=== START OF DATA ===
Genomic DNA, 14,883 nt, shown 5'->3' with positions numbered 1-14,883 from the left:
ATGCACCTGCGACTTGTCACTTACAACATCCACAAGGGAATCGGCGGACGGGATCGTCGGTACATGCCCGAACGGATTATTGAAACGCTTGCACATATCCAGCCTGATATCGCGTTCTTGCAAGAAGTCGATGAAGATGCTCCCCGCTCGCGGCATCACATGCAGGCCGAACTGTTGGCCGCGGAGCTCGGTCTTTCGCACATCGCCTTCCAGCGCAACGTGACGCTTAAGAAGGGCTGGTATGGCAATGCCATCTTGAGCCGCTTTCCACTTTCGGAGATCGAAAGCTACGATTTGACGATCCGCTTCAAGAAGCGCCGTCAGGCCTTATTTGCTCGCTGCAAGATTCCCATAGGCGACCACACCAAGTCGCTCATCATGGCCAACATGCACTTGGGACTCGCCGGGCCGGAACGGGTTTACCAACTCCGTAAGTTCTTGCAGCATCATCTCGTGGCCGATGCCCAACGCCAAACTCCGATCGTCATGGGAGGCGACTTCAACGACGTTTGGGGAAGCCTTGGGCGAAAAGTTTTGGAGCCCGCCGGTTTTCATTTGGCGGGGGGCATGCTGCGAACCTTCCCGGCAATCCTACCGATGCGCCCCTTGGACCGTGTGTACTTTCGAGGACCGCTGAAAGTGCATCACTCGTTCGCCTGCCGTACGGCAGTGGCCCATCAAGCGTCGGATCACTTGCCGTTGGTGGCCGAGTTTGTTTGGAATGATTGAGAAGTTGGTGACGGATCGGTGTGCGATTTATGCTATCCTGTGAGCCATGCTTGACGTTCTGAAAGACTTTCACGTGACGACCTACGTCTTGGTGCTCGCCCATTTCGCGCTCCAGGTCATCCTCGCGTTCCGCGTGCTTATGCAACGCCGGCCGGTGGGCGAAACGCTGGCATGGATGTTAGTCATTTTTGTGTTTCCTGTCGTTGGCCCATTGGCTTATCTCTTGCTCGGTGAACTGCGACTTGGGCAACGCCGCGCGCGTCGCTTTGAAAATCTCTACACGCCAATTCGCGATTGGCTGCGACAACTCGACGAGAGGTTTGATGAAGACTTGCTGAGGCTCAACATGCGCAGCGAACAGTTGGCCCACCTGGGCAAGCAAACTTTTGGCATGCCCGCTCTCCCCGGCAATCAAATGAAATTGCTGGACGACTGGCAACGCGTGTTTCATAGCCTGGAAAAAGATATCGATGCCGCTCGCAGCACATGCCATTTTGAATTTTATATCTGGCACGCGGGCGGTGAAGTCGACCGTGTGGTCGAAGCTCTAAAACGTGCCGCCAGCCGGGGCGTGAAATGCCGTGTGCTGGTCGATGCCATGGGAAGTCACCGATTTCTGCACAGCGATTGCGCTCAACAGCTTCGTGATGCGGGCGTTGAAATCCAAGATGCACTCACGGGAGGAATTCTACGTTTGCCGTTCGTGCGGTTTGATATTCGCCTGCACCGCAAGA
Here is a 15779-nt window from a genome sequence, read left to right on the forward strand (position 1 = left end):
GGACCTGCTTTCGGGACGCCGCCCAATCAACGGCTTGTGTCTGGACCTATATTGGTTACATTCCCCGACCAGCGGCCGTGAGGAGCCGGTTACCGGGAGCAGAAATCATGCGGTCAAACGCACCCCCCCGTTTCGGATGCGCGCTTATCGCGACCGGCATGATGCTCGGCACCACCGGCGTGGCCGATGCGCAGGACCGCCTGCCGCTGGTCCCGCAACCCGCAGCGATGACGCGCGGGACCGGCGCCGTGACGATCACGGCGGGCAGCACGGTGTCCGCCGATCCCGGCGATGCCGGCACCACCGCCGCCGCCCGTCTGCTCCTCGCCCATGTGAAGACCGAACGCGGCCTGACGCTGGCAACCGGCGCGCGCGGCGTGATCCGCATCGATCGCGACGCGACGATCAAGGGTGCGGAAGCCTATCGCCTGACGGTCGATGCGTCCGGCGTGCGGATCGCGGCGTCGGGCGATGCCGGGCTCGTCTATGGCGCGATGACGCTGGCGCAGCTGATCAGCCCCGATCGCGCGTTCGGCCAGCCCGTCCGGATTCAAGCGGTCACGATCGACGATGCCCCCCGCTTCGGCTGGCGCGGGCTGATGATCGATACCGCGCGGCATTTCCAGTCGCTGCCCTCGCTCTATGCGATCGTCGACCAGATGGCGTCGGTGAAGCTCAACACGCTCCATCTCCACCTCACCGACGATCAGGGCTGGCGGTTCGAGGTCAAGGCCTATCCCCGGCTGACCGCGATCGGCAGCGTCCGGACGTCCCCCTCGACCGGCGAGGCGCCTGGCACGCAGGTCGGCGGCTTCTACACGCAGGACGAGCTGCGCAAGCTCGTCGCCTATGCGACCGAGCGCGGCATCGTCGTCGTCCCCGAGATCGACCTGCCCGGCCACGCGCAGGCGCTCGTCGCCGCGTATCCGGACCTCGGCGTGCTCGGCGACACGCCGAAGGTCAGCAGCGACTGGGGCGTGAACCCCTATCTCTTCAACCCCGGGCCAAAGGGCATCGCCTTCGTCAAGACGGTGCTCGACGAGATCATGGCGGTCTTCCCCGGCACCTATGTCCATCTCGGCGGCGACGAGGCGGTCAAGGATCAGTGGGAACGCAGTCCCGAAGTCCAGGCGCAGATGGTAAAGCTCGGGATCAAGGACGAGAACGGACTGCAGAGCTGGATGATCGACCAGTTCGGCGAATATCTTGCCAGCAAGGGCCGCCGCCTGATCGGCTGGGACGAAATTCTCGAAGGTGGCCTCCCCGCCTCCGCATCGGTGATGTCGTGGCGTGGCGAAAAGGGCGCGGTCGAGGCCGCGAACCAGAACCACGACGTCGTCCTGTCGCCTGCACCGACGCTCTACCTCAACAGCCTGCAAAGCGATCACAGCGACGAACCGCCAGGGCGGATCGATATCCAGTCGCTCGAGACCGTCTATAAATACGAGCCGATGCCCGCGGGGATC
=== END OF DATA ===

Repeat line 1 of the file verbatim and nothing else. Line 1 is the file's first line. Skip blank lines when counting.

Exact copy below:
Genomic DNA, 14,883 nt, shown 5'->3' with positions numbered 1-14,883 from the left: